Tacit information requires time, effort and experience to learn how to utilize it. For example, swimming takes a lot of practice to master; it cannot be learned by reading swimming materials only. Similarly, for average investors, it would take years of experience to learn to utilize market signals. We propose a formulation of expectation under tacit information based on the Bayesian approach. The key in our formulation is that the investors’ expectations are unbiased, but the variance of this expectation depends on an investor’s ability/experience.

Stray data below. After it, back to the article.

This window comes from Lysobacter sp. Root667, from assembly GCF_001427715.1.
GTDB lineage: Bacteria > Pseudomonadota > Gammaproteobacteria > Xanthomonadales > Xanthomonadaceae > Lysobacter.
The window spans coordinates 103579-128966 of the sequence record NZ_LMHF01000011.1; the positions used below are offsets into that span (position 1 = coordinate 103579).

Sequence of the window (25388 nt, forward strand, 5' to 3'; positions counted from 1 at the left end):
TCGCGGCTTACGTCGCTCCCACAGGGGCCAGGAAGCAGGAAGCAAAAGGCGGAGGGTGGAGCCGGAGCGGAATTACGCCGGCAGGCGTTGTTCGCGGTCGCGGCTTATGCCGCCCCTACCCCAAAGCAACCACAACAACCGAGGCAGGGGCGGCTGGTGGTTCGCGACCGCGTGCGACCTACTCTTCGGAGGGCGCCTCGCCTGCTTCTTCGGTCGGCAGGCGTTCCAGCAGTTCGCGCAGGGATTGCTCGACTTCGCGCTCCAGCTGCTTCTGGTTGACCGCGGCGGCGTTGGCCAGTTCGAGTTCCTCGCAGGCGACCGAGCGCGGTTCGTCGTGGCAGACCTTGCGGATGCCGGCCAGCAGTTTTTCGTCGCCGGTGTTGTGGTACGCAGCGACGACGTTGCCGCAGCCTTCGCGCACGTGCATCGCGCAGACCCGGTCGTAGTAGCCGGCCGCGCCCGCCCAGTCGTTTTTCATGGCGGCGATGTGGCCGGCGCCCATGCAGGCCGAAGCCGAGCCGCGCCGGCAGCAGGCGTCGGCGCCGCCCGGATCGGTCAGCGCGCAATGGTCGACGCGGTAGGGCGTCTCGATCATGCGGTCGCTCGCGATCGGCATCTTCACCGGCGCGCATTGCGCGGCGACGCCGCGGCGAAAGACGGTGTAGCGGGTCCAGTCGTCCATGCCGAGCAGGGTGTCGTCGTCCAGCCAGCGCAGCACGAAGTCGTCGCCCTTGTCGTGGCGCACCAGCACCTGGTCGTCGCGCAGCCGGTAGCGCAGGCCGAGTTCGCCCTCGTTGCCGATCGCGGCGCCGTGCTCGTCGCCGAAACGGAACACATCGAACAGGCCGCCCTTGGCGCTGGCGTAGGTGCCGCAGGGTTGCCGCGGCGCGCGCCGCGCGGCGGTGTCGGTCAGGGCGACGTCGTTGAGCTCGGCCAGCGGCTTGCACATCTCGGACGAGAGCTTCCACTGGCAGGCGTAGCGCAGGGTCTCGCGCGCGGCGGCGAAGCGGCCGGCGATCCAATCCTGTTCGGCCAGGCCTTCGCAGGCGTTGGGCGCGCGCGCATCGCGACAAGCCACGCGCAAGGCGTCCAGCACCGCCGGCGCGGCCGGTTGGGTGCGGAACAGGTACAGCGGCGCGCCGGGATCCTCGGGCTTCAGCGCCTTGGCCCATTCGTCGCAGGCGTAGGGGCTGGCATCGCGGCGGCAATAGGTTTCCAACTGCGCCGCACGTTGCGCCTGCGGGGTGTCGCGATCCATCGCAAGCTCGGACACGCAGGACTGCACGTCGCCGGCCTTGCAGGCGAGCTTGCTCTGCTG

Specifically, in a model with a riskfree asset and a risky asset, unusual investor behaviors are when: (1) a less knowledgeable investor invests more in risky assets than a more knowledgeable investor does; (2) a more risk-averse investor invests more in risky assets than a less risk-averse investor does; and (3) a poorer investor invests more in risky assets than a richer investor does. We show that these behavioral “abnormalities” can arise when the population share of those investors who are less knowledgeable, more risk averse or poorer is relatively large. The message we bring is that with endogenous and tacit market signals, the unusual investor behaviors are in fact rational in certain circumstances.